I was postmenopause and bone dry, but then began getting increasing amounts of cervical mucus.
At first I didn’t think much of it: some small amounts of cervical mucus on my underwear, even though about three months prior, I had completed menopause.
I had also been bone dry down there for a number of months throughout menopause.
But then the cervical mucus began increasing. I found this rather concerning because, why would I begin secreting this fluid when I was postmenopausal?
My gynecological nurse wasn’t at all concerned about this. Neither was my gynecologist. It was like telling them I had a paper cut on my finger.
When I had a Pap smear, the doctor told me that she did not see any more, or any less, cervical mucus that she’d normally expect in a newly postmenopausal woman.
She also wasn’t the least bit concerned that the procedure had induced production of cervical mucus, to the extent that she gave me a box of tissues and a thick sanitary pad.
With the tissue I wiped and lots of cervical mucus came onto the pad (blood tinged from the procedure, which she had alerted me would happen, and that this was normal, since I was not sexually active).
How much had my cervical mucus increased from being bone dry?
Not enough to appear on a panty liner, but enough to make me want to wear a panty liner just in case.
There were several instances in which it came out in a gob onto the toilet paper, or plopped as a white ball into the toilet water from the pressure of urinating.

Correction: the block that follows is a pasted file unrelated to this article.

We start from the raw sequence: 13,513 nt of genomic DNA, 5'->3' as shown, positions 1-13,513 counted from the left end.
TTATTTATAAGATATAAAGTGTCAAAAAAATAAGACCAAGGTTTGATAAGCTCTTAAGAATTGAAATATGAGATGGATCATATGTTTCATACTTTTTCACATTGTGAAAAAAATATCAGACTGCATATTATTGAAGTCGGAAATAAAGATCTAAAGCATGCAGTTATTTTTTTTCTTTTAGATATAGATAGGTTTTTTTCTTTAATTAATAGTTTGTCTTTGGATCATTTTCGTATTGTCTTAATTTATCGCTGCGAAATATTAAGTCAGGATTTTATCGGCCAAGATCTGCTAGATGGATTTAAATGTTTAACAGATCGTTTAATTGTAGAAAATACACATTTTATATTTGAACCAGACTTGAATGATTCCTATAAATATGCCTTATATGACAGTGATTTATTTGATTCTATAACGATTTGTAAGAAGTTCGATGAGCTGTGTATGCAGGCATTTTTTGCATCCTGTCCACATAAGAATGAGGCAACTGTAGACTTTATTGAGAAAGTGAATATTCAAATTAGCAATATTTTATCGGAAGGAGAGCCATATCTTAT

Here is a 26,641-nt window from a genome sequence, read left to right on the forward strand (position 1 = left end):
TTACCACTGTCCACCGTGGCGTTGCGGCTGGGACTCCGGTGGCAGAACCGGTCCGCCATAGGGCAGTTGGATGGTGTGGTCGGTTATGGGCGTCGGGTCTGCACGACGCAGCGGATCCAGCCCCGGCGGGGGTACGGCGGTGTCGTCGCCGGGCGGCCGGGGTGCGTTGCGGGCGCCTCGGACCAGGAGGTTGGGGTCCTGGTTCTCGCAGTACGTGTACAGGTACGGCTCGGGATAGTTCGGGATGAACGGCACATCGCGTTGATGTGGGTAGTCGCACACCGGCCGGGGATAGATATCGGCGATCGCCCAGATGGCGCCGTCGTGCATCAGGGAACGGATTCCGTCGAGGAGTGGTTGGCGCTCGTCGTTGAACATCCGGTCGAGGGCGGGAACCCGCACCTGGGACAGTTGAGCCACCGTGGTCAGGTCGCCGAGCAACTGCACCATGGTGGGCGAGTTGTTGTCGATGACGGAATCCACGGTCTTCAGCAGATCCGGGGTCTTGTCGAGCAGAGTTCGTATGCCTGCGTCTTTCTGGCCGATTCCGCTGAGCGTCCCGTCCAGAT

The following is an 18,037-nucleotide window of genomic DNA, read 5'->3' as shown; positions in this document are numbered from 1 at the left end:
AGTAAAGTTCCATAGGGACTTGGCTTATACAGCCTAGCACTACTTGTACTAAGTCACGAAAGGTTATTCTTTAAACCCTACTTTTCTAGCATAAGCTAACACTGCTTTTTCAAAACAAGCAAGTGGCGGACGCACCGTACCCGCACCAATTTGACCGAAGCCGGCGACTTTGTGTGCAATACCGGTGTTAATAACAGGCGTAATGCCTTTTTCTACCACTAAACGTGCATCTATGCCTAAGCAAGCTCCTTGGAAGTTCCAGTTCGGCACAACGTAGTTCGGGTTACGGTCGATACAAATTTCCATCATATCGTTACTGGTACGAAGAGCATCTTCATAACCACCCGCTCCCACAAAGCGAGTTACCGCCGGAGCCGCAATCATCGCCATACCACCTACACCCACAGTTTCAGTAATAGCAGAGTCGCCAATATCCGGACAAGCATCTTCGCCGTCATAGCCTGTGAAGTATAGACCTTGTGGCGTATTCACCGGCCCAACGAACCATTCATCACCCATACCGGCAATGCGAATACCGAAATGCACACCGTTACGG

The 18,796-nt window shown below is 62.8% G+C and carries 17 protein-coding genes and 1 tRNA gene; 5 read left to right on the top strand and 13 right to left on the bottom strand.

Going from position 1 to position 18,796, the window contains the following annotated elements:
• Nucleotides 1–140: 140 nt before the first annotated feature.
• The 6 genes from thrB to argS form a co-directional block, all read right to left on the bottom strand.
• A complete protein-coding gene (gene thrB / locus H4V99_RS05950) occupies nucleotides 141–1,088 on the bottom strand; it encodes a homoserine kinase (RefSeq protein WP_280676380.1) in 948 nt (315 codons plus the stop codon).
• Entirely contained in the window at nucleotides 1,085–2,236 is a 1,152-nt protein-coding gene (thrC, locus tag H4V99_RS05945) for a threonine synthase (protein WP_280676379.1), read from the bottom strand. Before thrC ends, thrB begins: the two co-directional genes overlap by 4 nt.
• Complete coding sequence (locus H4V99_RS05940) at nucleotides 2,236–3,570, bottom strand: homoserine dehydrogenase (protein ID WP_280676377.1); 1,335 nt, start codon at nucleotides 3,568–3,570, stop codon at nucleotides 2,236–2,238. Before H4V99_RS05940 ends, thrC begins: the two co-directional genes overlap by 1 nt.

It was stretchy at one point, too, which made me wonder if I was ovulating.
After maybe about three weeks, I noticed that it began decreasing, exiting as gradually as it had came on.
I no longer felt a need to wear a panty liner, and began seeing less and less of the cervical mucus on my toilet paper. I eventually returned to being bone dry.
The Pap and internal pelvic exam were normal. The external ultrasound was normal.
My googling about this in postmenopause turned up a few things:
1) Vaginal atrophy, a postmenopausal condition, can cause vaginal “discharge.”
Whether or not this discharge can often look exactly like cervical mucus, I was not able to uncover.
2) If a woman is newly postmenopausal, her hormones may still be “settling” and not switching off like a water faucet, and hence, there may be a little resurgence of cervical mucus.
3) An infection can cause vaginal discharge. However, the description of this discharge does not fit ithe description of cervical mucus.
One description is that it resembles cottage cheese. Another is that it’s green.
An OB/GYN Doctor’s Response
As a medical writer, I inquired about postmenopausal cervical mucus to Christine O’Connor, MD, FACOG, Director Adolescent Gynecology and Well Woman Care, Weinberg Center for Women’s Health, Mercy Medical Center, Baltimore. I wrote an article (go here) based on her responses.
I also interviewed Alyssa Dweck, MD, a full-time practicing OB/GYN at the Mount Kisco Medical Group in Westchester County, NY, and co-author of the book, V is for Vagina. I wrote a second article on postmenopausal CM, based on Dr. Dweck’s response (go here).
Lorra Garrick has been covering medical, fitness and cybersecurity topics for many years, having written thousands of articles for print magazines and websites, including as a ghostwriter. She’s also a former ACE-certified personal trainer.